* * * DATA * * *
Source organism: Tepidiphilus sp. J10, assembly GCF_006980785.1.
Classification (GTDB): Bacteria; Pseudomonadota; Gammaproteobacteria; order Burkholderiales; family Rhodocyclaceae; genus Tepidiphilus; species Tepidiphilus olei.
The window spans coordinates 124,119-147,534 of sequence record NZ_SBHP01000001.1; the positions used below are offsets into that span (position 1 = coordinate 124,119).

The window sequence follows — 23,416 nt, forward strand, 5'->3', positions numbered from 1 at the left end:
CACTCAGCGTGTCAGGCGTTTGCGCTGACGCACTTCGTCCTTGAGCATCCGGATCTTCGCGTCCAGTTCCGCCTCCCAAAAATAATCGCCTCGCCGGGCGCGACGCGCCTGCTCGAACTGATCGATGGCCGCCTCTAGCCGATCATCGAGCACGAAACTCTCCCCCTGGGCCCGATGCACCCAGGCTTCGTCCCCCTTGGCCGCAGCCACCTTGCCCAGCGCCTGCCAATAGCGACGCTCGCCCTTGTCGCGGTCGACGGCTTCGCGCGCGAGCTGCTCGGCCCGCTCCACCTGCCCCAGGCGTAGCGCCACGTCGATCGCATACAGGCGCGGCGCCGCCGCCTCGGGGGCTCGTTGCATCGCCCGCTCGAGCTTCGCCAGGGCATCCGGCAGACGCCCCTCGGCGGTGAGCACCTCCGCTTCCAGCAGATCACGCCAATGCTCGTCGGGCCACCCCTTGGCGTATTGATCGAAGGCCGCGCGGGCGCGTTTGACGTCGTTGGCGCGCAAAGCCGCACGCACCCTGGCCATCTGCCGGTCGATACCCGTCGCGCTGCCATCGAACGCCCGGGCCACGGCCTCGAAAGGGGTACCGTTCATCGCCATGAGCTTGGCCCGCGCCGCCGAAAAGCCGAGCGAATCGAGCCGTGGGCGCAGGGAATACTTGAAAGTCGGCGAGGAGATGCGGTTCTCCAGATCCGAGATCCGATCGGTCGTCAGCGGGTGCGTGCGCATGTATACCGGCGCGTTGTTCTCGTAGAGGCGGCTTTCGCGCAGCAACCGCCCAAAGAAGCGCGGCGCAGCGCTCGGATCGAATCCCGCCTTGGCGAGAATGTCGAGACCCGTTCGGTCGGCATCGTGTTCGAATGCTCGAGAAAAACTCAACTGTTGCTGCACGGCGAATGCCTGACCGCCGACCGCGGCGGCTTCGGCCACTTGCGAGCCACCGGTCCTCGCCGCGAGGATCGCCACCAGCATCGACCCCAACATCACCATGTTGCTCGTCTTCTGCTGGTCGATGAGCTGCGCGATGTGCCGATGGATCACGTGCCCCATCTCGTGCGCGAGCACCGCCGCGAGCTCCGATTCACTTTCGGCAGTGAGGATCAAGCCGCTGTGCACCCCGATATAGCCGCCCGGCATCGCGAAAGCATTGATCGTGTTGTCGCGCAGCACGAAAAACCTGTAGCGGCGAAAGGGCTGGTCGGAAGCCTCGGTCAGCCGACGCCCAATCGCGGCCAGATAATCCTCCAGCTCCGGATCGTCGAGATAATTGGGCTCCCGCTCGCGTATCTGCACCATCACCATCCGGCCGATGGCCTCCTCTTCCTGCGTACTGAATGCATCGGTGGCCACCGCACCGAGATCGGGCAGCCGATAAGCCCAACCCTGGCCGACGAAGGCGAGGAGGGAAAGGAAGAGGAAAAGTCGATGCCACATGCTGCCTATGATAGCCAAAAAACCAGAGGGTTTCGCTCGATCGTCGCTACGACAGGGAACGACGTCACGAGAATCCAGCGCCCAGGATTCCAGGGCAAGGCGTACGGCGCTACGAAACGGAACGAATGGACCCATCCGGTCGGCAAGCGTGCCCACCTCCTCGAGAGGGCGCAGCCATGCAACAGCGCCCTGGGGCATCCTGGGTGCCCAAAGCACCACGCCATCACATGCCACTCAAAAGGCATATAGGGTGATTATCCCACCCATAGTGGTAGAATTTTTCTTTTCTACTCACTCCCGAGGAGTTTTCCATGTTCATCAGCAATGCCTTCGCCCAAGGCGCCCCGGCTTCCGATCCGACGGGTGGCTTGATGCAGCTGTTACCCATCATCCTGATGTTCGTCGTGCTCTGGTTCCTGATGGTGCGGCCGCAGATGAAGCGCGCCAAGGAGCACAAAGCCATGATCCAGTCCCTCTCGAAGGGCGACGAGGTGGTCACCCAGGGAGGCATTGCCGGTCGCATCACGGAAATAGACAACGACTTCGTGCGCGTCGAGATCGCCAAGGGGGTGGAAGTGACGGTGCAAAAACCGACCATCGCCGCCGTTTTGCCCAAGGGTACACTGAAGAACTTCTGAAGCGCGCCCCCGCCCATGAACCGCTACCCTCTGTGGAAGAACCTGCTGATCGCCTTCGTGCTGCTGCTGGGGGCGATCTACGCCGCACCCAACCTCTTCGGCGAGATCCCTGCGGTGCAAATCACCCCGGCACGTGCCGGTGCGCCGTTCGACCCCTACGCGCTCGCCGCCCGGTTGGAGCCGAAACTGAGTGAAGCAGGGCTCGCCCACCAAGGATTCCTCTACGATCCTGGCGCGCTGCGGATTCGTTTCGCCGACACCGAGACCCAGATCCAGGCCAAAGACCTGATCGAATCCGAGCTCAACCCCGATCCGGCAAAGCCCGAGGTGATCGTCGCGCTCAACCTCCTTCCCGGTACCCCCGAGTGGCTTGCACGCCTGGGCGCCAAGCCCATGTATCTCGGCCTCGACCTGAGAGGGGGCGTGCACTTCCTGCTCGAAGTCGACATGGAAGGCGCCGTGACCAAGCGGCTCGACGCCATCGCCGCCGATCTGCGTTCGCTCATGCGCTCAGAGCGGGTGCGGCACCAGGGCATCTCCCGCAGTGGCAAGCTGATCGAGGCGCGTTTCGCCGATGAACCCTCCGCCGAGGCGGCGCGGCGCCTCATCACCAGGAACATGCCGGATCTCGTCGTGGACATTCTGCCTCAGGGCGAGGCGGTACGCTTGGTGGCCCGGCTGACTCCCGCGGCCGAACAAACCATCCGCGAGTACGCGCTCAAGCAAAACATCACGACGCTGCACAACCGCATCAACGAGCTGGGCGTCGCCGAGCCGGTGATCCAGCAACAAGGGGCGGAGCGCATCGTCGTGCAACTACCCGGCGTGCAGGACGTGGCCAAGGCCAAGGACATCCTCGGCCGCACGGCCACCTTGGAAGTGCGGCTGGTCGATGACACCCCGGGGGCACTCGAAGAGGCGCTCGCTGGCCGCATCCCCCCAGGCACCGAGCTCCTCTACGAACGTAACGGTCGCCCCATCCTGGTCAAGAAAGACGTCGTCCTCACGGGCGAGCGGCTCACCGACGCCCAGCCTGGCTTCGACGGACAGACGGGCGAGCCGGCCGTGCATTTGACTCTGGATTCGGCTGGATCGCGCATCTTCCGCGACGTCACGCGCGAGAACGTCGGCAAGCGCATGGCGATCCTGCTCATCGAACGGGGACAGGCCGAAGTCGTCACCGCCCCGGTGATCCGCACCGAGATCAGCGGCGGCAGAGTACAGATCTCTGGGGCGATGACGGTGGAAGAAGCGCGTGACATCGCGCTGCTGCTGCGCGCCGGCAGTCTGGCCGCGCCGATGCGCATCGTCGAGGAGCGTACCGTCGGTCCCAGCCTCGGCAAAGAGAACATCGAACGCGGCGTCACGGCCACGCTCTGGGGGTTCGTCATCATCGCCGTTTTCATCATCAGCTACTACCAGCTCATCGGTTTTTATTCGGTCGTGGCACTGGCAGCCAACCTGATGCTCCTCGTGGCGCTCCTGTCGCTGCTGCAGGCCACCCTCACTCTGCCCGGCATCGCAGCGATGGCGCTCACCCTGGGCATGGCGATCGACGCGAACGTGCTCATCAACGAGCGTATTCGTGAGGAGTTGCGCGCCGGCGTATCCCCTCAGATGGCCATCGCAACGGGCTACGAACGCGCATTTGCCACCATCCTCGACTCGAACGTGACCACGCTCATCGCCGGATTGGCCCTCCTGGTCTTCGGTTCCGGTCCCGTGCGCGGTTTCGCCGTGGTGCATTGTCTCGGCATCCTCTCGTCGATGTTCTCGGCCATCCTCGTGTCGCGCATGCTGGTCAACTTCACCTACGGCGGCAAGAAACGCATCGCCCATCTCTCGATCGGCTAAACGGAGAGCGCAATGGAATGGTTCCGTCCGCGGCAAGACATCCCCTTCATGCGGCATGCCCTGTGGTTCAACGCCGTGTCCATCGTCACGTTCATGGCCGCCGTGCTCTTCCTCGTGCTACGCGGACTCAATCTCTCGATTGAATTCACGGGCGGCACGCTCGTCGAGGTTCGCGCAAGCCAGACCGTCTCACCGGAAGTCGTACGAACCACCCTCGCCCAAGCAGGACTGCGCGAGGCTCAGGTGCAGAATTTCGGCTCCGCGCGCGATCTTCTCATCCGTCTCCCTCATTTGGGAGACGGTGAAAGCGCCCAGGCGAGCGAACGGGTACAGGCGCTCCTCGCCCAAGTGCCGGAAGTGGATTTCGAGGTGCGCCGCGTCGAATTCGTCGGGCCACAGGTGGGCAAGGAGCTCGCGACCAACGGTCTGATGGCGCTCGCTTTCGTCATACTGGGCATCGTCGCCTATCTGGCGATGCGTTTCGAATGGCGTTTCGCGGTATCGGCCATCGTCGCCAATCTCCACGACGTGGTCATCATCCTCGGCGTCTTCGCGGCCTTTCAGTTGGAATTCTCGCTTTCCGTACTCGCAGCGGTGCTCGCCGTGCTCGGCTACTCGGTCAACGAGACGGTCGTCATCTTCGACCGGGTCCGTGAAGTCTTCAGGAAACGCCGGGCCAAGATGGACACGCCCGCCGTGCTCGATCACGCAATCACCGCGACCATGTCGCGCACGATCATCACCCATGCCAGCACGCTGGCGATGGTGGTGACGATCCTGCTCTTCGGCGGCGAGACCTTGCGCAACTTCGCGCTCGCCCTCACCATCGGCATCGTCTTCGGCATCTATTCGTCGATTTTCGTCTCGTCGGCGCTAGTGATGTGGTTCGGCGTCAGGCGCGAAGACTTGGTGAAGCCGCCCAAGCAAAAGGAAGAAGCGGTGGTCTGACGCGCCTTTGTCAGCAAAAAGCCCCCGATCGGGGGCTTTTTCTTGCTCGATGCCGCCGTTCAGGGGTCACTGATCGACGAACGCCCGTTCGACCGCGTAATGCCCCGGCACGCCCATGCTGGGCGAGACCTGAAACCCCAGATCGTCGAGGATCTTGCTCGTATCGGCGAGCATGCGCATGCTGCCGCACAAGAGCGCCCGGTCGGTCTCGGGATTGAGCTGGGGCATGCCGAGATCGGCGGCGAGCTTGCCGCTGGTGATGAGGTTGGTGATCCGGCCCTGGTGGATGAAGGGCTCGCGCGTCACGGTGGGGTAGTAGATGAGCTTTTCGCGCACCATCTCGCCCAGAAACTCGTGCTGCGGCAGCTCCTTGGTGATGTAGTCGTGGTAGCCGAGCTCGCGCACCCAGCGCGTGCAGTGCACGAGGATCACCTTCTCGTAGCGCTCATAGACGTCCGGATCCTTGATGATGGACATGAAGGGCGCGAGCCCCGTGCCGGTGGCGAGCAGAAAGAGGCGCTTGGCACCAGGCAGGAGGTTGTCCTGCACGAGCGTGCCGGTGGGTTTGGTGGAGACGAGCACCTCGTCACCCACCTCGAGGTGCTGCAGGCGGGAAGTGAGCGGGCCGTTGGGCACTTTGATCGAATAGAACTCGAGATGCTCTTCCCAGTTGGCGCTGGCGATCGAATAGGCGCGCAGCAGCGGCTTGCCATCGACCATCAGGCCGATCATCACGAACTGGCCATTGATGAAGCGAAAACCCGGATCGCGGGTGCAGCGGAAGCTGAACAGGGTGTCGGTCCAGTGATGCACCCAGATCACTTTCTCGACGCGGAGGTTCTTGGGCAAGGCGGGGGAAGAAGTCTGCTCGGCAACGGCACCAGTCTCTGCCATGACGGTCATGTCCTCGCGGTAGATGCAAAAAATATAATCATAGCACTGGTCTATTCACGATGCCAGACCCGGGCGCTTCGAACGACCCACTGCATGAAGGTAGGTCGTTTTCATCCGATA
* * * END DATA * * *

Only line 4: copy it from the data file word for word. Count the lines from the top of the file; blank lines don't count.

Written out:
The window sequence follows — 23,416 nt, forward strand, 5'->3', positions numbered from 1 at the left end: